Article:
Movies, TV & Music
SciFi Now

SciFi Now Issue 164

Written by fans for fans SciFiNow is the first new science fiction, horror, cult TV and fantasy magazine in the last 12 years – a high quality title that celebrates the explosion of new scifi TV shows, films and culture, past present and future. From Doctor Who to Buck Rogers. Star Wars to American Horror Story,D81 Buffy to Battlestar Galactica. SciFi Now loves them all, and there’s no better magazine if you want in-depth interviews, lavish features, trustworthy reviews and detailed scifi TV listings. The future is Now.

United Kingdom
Kelsey Publishing Group
Back issues only
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13 Issues

in this issue

2 min.
get excited about the witcher

The release date for Netflix’s big-budget adaptation of Andrzej Sapkowski’s novels is getting closer (although it’s still not confirmed at the time of writing) and we cannot wait to see such a vivid, brutal fantasy world brought to life. The first trailer impressed and certainly made it look like Henry Cavill was the right choice for Geralt of Rivia, and if they get this right, this could be one of the best shows of the year. Autumn is officially here, and honestly, we love it. It’s not just because the Halloween season gives us an excuse (as if we needed one) to revisit all our horror favourites. It’s because of all those returning TV shows. Oh, sure, we love a good streaming binge as much as the next genre fan but,…

6 min.
tick tock

“IT IS SOMETHING that I hold in incredibly high regard and high esteem, and I went through a very intensive period of terror of fucking it up,” admits Damon Lindelof. You have to assume that everyone who takes on a high-profile adaptation feels a few nerves. There’s the fanbase, there’s your own love of the material that presumably led you to take it on in the first place, and then there’s obviously the pressure to succeed. But this is Watchmen. This is arguably the greatest graphic novel (or comic, we can say comic) ever written, a landmark, and anyone who takes it on is going to be subjected to ludicrously high scrutiny. But HBO’s Watchmen ’19 isn’t your typical adaptation. It’s a semi-sequel, set decades after the events of Alan Moore and…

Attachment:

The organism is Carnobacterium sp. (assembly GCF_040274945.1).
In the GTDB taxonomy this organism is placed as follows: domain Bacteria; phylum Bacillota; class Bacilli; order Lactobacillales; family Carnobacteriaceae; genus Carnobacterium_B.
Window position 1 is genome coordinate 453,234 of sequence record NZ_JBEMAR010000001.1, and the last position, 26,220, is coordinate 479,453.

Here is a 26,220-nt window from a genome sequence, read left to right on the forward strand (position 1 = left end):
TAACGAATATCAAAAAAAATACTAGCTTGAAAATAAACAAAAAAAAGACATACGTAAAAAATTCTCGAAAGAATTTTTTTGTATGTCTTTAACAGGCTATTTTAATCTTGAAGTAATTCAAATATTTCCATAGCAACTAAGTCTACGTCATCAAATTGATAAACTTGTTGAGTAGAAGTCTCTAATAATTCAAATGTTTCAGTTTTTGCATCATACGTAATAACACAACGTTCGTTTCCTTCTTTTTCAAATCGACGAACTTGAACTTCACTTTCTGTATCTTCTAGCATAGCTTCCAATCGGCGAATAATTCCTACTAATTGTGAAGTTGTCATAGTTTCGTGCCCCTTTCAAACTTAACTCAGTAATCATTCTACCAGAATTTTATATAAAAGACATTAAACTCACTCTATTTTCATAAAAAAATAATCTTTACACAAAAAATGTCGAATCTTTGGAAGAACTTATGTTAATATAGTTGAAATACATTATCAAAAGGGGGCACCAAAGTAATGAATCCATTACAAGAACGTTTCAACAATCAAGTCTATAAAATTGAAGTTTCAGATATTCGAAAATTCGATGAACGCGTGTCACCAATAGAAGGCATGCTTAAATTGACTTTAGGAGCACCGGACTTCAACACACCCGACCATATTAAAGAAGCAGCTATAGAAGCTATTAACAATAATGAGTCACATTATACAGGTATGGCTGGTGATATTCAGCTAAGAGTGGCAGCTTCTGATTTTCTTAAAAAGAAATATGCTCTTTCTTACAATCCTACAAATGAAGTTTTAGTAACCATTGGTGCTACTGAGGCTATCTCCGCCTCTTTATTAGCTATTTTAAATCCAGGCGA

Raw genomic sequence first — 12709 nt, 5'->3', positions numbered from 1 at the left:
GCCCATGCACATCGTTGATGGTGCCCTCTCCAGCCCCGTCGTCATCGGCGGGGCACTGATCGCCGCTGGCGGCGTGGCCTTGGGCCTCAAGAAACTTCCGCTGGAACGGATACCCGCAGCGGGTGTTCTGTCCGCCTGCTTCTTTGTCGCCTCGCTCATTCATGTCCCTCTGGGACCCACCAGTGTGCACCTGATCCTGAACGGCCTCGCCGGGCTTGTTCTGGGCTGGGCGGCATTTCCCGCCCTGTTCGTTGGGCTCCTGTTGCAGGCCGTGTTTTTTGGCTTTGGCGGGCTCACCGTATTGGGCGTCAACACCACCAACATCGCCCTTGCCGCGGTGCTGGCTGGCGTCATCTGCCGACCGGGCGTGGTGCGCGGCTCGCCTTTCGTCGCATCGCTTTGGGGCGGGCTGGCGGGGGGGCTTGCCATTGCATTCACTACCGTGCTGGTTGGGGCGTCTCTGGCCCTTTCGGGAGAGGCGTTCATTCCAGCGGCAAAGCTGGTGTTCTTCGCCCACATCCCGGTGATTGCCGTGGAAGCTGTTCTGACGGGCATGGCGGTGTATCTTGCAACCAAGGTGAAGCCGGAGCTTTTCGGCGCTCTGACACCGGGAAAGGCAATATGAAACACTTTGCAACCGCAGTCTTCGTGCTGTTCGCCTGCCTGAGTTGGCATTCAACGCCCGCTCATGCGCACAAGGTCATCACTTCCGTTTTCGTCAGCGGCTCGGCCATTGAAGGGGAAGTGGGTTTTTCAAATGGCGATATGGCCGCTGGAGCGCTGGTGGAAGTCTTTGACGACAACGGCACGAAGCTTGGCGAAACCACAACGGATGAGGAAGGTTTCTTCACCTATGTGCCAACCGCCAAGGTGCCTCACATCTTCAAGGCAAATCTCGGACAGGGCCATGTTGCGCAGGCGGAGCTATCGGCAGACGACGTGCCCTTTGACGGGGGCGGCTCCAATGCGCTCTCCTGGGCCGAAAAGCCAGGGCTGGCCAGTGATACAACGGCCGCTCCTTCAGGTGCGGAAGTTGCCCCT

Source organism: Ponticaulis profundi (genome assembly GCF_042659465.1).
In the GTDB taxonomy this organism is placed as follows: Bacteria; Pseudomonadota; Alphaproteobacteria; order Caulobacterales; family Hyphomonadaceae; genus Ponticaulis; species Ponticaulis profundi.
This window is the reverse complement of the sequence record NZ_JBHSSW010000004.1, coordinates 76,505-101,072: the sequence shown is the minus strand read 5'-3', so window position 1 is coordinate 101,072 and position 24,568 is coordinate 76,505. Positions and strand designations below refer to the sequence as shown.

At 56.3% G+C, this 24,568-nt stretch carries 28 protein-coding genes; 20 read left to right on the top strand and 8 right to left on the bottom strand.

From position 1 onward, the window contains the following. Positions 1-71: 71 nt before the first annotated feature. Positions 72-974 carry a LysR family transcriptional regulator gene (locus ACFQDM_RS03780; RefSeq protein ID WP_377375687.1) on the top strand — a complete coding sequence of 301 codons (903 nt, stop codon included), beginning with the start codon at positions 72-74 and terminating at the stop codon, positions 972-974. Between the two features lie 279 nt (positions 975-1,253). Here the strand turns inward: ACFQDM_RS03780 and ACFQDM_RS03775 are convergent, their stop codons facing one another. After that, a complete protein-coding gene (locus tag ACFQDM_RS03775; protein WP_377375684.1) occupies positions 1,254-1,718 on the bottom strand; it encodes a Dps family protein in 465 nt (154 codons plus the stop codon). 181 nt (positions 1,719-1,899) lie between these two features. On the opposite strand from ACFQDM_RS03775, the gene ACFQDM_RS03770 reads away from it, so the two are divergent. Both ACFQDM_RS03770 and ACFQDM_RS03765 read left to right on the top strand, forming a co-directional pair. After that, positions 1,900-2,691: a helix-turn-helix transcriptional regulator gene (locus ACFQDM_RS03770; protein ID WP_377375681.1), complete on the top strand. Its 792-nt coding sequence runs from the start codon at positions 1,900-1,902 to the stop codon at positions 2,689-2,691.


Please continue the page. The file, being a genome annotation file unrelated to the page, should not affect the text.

1 min.
alan moore on screen

On the one hand, given how important Alan Moore is to the world of comics and how brilliant his stories are, it’s impressive that there haven’t been more, or at least better, films and shows adapted from his work. On the other, as Moore has so frequently pointed out, his comics take full advantage of their form and are specifically designed for it, so any attempt to translate them will inevitably lose so much of what makes them great. From Hell, for example, takes a running leap at a 572 page graphic novel that spans years and turns it into a muddled gory detective movie. V For Vendetta is a more sensible adaptation but feels a little reductive given the scope of its source, and The League Of Extraordinary Gentlemen…

2 min.
dark waters

Comparisons to John Carpenter’s The Thingand Alex Garland’sAnnihilationout of Toronto Film Festival have us chomping at the bit for Neasa Hardiman’s low-key ecological sci-fihorror Sea Fever. The set-up is simple; a marine biology student employs the crew of an Irish trawler boat to head to the middle of the Atlantic Ocean for a scientific excursion. Will they make it back to shore or be gutted like a tasty fish morsel? “The film is an ensemble thriller with a sci-fi element, which is this ‘what if?’ element that sets the story in motion. The thing that I love about sci-fi and the thing that it’s great at is providing cinematic metaphor,” explains writer-director Hardiman whose CV includes shows such as Marvel’s Jessica Jones and Inhumans. The diverse and close-knit crew are headed…

1 min.
solaris on stage

Stanislaw Lem’s meditative Solaris is one of the most iconic works in science fiction. It’s been adapted twice for film, with Andrei Tarkovsky’s 1972 masterpiece and Steven Soderbergh’s underrated 2002 take, and now writer David Greig and director Matthew Lutton have brought it to the stage. A co-production between Malthouse Theatre Melbourne, Royal Lyceum Theatre Edinburgh and the Lyric Hammersmith Theatre in London, this hugely ambitious play attempts to bring this vast scope to the confines of a single stage… and by all accounts, it’s dazzling. The production, which stars the great Hugo Weaving, has already received rave reviews and it’s on in London right now. “As a director, I am attracted to stories that we might consider impossible to stage,” Lutton told us. “When I considered that Solaris was a story…

1 min.
what the hell is apple tv+?

What is it? Apple’s upcoming streaming service, which launches on 1 November. How much is it? The fee is £4.99 per month after a seven-day trial. One subscription allows access for up to six people. How do I get it? If you have an iPhone, iPad, Mac or Apple TV, you should already have the Apple TV app, where you can install Apple TV+. But from November, the app will also be available to download on popular smart TV brands, streaming boxes and streaming sticks. What else can I watch? Original content like For All Mankind (Ronald D Moore’s alternate history series about the space race), Dickinson (a comedy period series starring Hailee Steinfeld as poet Emily Dickinson), Servant (a psychological thriller series from M Night Shyamalan), The Morning Show (a comedy starring Steve Carell, Jennifer Aniston…